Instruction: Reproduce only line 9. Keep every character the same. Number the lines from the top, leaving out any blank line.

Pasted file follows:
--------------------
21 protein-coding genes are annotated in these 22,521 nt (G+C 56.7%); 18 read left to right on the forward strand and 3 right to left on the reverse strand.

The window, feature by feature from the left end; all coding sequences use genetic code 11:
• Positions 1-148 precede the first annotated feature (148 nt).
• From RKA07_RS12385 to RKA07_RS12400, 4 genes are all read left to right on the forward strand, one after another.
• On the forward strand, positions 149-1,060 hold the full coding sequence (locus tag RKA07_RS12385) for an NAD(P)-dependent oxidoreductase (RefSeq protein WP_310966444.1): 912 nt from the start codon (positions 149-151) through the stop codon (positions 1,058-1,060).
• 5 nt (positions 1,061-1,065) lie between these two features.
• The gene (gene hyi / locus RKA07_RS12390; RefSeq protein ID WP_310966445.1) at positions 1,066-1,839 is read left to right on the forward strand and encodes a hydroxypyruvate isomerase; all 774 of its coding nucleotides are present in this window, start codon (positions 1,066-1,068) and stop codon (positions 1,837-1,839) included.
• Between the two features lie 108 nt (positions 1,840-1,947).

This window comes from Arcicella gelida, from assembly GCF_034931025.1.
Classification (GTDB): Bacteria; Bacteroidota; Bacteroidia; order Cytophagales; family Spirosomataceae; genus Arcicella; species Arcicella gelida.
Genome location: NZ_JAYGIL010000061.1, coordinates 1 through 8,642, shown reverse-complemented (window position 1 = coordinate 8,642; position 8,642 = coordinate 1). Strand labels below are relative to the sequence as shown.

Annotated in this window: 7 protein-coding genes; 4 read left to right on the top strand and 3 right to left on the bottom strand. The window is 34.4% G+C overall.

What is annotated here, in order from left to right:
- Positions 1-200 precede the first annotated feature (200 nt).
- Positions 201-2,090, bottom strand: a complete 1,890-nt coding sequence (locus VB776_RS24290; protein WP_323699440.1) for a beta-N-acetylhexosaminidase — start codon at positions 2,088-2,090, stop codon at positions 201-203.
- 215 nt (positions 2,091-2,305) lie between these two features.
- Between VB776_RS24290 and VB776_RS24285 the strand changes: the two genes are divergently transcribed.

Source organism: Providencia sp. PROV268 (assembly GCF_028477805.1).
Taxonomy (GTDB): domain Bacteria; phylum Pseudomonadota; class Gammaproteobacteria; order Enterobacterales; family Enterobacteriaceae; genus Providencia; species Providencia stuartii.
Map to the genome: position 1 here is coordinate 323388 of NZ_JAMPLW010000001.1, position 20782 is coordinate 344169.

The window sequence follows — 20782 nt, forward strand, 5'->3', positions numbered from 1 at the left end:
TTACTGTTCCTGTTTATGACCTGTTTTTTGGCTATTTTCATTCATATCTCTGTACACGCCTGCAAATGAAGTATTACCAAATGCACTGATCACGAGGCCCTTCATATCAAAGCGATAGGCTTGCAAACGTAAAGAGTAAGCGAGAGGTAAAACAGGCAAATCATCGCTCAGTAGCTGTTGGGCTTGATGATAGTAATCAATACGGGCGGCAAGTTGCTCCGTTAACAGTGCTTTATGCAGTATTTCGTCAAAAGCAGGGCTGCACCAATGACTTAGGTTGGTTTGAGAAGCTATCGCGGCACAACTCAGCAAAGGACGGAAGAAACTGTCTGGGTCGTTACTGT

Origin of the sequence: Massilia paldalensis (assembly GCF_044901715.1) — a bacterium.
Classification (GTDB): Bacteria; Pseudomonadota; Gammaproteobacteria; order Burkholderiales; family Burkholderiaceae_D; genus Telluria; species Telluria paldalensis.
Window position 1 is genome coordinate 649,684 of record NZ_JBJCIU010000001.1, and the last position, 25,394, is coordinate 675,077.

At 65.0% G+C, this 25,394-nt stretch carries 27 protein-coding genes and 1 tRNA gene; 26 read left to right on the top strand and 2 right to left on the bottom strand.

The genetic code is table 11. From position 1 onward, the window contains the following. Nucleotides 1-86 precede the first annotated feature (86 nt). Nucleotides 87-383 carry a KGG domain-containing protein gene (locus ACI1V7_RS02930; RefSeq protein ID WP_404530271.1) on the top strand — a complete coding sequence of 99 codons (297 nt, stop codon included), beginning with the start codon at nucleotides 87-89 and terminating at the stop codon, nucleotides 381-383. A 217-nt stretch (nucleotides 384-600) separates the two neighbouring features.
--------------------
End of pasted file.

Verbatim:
This window comes from Arcicella gelida, from assembly GCF_034931025.1.